Facebook has launched the next version of the Portal and The Verge has the review. After more than 1700 word, they end with this - “it’s still a camera connected to Facebook inside your home”. I think that is all the review could have read.Tue, Oct 15, 2019 thoughts
Tik Tok is spending hundreds of millions of dollars on US social networks convincing US consumers, in particular kids, to download and use the app. This is fucking brilliant, by the way.
I have managed to stay away from this “social phenomenon” - but am always impressed with the creativity on display in the app. Everytime that happens, I cautiously move away - I do not want another mindless entertainment fighting for my attention.
And am not even thinking about the political backdrop and its effects - which this essay from John Battelle nicely summaries.Tue, Oct 15, 2019 replies links
I recently had my wisdom teeth extracted. Boy oh boy, if I had known earlier that the road to the recovery from this procedure is not straight forward, I would have never undergone this without much thought.
There are so many precautions to be taken — from keeping the mount clean to monitoring what you eat. This is in addition to easing the swelling and the pain. I would have liked to time this better. With just a day to go to start going to the office again, it would be some difficult times ahead.
Sure, my dentist did explain all the intricacies involved before the procedure. He also mentioned what all I would have to be careful about. But it was only once the teeth were pulled and the gums stitched back that I became cognizant of the complications.
And all this for a set of teeth whose only purpose is to jam up the number 32. Sigh!Sun, Oct 13, 2019 thoughts life
Nice reminder from Dave Winer (who else) on what blogs are not.
You imagine that your blog is lonely and angry that you’re not visiting, but that’s purely a figment of your imagination. The blog doesn’t exist in any corporeal sense. It has no thoughts or feelings. I doesn’t give a shit if you live or die, because it doesn’t have an ego, it doesn’t care about anything.
Yep. There’s no reason to not have a blog. Get some space for yourself on the web - select any platform that lets you do so for free. Write anything. Or just share links and pictures.
Don’t look at numbers. Don’t promote. Don’t yearn for likes or replies. It is a chore that will hamper your interest. Get rid of such mindless distractions. Forget your blog exists if you want. It won’t feel bad. But next time you have a thought, just put it on there. No one will mind.Sun, Oct 13, 2019 thoughts
When do I want Automation?
Derek Sivers recently wrote about how he does not prefer using automation for things that he would better do himself. Or he enjoys doing manually. According to Derek, the decision of whether one wants automation or not comes down to is this.
how much of an expert you are at controlling this thing yourself, how much you still enjoy doing it, if you want the kind of assistance it provides
I believe there is one more aspect that drives this decision for me - how convenient will the automation make my life after all? And what is the the cost associated with automating that?
The price one pays might be in terms of the personal data he or she needs to relinquish. This is relevant primarily when the automation workflows are built and served ready-made by the companies. For example, as part of various functions of the smart assistants.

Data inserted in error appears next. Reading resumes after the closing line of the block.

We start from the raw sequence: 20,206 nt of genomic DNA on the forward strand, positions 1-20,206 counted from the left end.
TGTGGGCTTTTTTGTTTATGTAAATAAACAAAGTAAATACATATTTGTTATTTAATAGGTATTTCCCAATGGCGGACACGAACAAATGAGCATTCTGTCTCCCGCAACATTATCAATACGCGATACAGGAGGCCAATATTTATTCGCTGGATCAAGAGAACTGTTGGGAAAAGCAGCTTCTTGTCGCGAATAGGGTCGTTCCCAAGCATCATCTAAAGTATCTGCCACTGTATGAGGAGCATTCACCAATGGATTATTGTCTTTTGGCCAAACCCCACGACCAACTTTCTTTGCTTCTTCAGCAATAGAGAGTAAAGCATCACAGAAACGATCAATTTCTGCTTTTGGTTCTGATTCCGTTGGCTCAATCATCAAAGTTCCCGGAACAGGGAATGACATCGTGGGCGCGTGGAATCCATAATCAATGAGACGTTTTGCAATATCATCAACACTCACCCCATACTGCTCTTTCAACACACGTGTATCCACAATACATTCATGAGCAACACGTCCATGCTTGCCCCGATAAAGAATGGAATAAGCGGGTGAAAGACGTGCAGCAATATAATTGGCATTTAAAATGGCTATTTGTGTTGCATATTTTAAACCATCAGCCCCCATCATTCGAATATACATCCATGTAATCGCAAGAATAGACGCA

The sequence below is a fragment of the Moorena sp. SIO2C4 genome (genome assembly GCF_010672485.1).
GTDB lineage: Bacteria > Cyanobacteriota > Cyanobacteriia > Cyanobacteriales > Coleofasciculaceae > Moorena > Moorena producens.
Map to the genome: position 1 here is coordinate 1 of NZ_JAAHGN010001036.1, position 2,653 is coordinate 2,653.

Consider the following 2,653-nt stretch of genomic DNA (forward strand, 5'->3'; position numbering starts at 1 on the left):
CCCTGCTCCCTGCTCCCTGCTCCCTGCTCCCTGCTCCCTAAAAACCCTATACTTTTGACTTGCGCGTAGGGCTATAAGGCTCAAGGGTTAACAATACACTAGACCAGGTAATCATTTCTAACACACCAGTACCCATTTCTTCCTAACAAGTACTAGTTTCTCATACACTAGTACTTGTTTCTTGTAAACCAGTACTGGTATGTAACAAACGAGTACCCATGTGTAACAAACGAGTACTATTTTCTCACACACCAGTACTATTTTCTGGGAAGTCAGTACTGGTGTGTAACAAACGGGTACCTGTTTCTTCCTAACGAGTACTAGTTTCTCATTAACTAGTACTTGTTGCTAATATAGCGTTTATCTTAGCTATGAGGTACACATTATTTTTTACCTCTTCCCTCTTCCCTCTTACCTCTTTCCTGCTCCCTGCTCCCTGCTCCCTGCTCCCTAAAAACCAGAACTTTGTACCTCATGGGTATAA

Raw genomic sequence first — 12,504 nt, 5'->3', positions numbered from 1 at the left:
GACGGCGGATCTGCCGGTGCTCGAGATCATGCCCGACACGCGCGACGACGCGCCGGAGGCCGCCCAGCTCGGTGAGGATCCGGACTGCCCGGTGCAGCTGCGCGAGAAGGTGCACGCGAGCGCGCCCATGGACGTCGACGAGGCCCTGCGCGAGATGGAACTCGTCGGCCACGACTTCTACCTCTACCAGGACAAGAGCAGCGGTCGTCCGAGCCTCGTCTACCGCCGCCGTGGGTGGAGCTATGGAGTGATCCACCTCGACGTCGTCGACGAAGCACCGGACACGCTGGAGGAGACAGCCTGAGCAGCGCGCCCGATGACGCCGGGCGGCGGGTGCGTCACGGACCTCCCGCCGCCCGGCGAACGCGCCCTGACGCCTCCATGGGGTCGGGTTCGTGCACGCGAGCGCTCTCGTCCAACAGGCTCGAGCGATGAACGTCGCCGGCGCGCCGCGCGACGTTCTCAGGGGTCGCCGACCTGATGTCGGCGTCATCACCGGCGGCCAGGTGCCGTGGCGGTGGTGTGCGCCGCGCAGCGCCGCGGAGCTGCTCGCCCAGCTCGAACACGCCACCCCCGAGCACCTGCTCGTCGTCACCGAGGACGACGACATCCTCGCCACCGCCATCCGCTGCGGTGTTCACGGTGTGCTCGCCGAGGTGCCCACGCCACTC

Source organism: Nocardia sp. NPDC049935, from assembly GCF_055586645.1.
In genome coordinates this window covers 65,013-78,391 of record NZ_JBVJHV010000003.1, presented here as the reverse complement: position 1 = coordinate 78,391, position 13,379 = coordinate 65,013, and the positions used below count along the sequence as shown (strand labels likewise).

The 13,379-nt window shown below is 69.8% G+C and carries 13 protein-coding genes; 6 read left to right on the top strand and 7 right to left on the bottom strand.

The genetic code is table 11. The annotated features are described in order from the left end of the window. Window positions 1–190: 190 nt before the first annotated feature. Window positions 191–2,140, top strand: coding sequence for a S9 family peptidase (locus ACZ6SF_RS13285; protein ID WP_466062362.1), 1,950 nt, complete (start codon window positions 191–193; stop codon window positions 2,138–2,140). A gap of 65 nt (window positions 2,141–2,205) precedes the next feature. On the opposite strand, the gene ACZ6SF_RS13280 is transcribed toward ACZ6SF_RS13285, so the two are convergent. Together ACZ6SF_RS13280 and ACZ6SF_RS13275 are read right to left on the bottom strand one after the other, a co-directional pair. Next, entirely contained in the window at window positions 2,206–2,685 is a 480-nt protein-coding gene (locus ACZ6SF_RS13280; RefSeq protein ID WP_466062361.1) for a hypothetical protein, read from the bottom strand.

It can also be in terms of the actual time one has to put in to build the overall automation workflow. This comes into picture when you are linking multiple applications and services to get a use-case handled. For example, while using Shortcuts or IFTT, Zapier and likes.
In both the cases, whether I want the automation or not is a trade-off between the efficiency I gain due to the automation and the price I have to pay for that.Sat, Oct 12, 2019 thoughts
I had to stop reading Thinking Fast and Slow. Not sure if it was the audiobook form or my current frame of mind, but it was monotonous, bland chapter after chapter — like a textbook. I will pick this up again some time later, may be. But for now, this isn’t for me.
This particular review from Jacques at Goodreads resonated with me. Especially this part.
Thu, Oct 10, 2019 thoughts
There is also the struggle between wanting to speed up the book due to the slow and monotonous narrator, but wanting to slow it down to absorb the information.
I love the simple paintings that my sister makes.
Wed, Oct 9, 2019 thoughts
I'm glad that Android exists
On a recent busy Friday morning, I hopped into my cab on my way to the office. I was about to isolate myself by plugging my ears with an audiobook. Right about that time, I heard a voice in Hindi, a local Indian language, giving directions to my Uber driver. It made me pause and ponder on how ubiquitous the technical solutions have become. A large section of society has learnt to start carrying these powerful devices along. And this change alone has made some complex businesses more accessible.
Many, especially Apple, mock Android for being “a cesspool of cheap, sluggish devices”. But it is Android that has put this change on the fast track. I spent my hour-long ride by being a lot more attentive than isolated. I decided to look around to the individuals, running small and medium businesses, using digital solutions. Almost everyone was flaunting some form of an Android device.
Uber drivers for managing their rides and the routes. Small shop owners for accepting digital payments. Delivery-only restaurants for accepting orders. Food delivery agents running around on bikes to find the next order to be delivered. Part-time “service experts” on the look-out for their next housekeeping jobs. And many more individual or small group ventures.
There is no doubt that the always-connected1 and accessible Android devices have enabled all these use cases. The two combined have also managed to pull millions of more people into the digital age. Sure, iOS might be the more secure, more private platform that’s better for everyone. But it is not for everyone because it is not affordable to everyone.
We need to credit Google for fostering a platform that attracts more and more OEMs. This makes the platform a lot more usable for the majority section of the world. And they continue to lessen the needs of the platform, recently with the introduction of the Go edition. No doubt, it suits and assists their business model. However, it doesn’t matter. They do that so, in their own words, “even the most affordable Android smartphones are as sweet as can be”. I’ve come to believe that. Kudos!
Yes, let’s make the technology affordable for more people so that they too can benefit from the new-age advances. And while we do that, let’s also make the same affordable technology powerful. Because when we do that, we open more ways the people can earn, can learn, can connect, can be part of the world.